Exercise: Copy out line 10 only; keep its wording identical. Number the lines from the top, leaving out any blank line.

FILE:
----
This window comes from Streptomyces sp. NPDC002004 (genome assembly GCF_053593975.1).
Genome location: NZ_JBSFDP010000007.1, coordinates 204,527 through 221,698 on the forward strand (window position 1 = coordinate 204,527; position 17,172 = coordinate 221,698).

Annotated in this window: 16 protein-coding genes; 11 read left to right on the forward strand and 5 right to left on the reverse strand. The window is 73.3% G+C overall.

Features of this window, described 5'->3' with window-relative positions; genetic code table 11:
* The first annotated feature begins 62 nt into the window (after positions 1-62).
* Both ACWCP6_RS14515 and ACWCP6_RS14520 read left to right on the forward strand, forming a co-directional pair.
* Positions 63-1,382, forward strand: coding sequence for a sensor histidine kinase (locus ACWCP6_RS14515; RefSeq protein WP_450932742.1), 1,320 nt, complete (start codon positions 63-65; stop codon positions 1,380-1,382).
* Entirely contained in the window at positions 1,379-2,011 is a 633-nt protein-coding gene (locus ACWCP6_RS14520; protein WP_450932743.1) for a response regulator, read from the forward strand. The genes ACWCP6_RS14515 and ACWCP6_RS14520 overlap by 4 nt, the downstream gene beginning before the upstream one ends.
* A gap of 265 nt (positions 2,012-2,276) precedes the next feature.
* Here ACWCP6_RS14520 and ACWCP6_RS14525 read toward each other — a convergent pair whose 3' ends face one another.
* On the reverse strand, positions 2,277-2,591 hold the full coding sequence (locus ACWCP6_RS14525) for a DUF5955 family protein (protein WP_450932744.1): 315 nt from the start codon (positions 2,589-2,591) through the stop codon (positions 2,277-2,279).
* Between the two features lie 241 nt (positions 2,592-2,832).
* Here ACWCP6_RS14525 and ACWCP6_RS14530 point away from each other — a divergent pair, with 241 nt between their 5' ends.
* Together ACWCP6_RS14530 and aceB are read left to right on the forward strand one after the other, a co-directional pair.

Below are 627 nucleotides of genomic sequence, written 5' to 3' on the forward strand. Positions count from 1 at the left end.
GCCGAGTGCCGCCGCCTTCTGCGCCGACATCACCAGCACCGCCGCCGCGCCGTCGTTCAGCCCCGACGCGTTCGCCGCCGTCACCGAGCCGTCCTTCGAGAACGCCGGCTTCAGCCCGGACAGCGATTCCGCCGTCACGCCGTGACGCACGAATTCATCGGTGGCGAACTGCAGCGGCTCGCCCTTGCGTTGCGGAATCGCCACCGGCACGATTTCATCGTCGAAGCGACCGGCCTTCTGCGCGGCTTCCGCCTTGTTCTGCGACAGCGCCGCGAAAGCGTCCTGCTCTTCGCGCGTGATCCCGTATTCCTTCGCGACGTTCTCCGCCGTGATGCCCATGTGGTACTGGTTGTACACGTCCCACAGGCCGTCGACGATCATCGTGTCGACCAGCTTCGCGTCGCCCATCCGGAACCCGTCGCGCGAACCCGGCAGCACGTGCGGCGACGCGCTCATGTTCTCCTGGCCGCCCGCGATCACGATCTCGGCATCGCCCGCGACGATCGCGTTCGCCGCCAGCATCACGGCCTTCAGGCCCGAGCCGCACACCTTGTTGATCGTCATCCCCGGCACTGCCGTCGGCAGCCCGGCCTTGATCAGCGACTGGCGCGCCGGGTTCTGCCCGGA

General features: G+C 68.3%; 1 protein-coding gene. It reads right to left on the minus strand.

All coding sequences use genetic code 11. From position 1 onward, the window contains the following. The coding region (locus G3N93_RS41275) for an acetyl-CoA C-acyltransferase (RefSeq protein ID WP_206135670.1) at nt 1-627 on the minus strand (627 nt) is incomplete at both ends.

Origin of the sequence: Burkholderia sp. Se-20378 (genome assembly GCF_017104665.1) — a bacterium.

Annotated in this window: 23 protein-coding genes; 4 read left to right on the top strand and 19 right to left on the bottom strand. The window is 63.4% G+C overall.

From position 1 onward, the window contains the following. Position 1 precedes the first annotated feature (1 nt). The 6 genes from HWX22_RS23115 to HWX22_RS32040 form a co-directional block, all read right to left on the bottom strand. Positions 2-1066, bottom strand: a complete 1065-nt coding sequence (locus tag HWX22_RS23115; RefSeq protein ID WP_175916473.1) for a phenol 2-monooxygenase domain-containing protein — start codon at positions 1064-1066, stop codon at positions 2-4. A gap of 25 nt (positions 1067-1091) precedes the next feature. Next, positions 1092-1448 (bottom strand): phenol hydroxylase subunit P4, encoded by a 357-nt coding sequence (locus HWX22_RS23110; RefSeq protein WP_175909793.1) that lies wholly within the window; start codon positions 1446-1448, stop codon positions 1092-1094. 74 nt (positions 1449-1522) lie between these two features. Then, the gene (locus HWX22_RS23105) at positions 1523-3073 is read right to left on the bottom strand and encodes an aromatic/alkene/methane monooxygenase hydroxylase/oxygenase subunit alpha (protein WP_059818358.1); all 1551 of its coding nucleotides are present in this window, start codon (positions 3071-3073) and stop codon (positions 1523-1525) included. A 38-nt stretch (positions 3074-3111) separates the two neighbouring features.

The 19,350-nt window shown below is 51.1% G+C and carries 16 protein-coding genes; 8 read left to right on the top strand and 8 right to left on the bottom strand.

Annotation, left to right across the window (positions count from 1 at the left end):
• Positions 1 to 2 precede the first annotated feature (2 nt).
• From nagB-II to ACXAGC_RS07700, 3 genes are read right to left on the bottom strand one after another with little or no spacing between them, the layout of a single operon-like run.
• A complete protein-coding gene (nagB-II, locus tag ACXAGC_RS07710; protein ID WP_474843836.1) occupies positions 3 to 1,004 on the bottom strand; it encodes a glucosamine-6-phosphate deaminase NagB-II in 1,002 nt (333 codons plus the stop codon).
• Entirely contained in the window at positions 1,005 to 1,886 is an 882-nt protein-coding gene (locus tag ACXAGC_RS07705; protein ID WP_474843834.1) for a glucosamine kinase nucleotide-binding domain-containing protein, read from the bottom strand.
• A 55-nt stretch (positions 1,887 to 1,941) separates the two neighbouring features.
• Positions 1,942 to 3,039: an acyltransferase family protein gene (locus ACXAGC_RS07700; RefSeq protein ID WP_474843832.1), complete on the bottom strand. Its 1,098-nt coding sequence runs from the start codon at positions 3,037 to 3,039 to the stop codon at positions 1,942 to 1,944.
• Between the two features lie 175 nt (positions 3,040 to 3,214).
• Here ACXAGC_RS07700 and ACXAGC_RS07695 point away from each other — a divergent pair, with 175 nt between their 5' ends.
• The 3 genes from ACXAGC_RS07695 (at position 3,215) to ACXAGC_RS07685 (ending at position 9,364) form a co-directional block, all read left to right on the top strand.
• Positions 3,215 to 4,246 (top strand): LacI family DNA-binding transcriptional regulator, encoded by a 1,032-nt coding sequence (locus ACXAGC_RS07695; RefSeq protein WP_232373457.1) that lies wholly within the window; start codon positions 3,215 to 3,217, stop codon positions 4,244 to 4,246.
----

* Here ACWCP6_RS14520 and ACWCP6_RS14525 read toward each other — a convergent pair whose 3' ends face one another.